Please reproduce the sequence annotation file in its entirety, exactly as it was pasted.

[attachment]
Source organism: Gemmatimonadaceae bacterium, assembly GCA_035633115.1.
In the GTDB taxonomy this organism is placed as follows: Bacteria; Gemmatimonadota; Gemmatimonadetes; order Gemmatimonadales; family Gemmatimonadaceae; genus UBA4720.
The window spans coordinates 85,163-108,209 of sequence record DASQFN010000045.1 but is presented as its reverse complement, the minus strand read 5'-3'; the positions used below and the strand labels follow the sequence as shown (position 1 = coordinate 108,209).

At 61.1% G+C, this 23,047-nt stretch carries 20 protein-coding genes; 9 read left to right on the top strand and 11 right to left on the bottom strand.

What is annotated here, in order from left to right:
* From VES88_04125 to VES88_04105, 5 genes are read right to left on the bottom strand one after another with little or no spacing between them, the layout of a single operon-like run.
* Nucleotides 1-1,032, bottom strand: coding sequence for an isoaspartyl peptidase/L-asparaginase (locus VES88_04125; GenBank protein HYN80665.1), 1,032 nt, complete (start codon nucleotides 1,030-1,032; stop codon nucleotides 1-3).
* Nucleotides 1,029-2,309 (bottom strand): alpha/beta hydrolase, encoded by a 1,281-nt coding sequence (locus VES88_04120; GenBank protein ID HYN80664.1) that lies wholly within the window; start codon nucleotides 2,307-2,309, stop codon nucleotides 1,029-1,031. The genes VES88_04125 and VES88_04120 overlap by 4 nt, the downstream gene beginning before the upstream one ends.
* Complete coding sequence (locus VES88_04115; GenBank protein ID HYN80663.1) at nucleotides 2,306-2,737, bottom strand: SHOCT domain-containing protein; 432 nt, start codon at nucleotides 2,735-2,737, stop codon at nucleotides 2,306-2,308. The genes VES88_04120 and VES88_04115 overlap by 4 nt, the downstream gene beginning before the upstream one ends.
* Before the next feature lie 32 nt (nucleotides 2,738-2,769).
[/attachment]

Source organism: Gemmatimonadaceae bacterium, assembly GCA_035633115.1.
In the GTDB taxonomy this organism is placed as follows: Bacteria; Gemmatimonadota; Gemmatimonadetes; order Gemmatimonadales; family Gemmatimonadaceae; genus UBA4720.
The window spans coordinates 85,163-108,209 of sequence record DASQFN010000045.1 but is presented as its reverse complement, the minus strand read 5'-3'; the positions used below and the strand labels follow the sequence as shown (position 1 = coordinate 108,209).

At 61.1% G+C, this 23,047-nt stretch carries 20 protein-coding genes; 9 read left to right on the top strand and 11 right to left on the bottom strand.

What is annotated here, in order from left to right:
* From VES88_04125 to VES88_04105, 5 genes are read right to left on the bottom strand one after another with little or no spacing between them, the layout of a single operon-like run.
* Nucleotides 1-1,032, bottom strand: coding sequence for an isoaspartyl peptidase/L-asparaginase (locus VES88_04125; GenBank protein HYN80665.1), 1,032 nt, complete (start codon nucleotides 1,030-1,032; stop codon nucleotides 1-3).
* Nucleotides 1,029-2,309 (bottom strand): alpha/beta hydrolase, encoded by a 1,281-nt coding sequence (locus VES88_04120; GenBank protein ID HYN80664.1) that lies wholly within the window; start codon nucleotides 2,307-2,309, stop codon nucleotides 1,029-1,031. The genes VES88_04125 and VES88_04120 overlap by 4 nt, the downstream gene beginning before the upstream one ends.
* Complete coding sequence (locus VES88_04115; GenBank protein ID HYN80663.1) at nucleotides 2,306-2,737, bottom strand: SHOCT domain-containing protein; 432 nt, start codon at nucleotides 2,735-2,737, stop codon at nucleotides 2,306-2,308. The genes VES88_04120 and VES88_04115 overlap by 4 nt, the downstream gene beginning before the upstream one ends.
* Before the next feature lie 32 nt (nucleotides 2,738-2,769).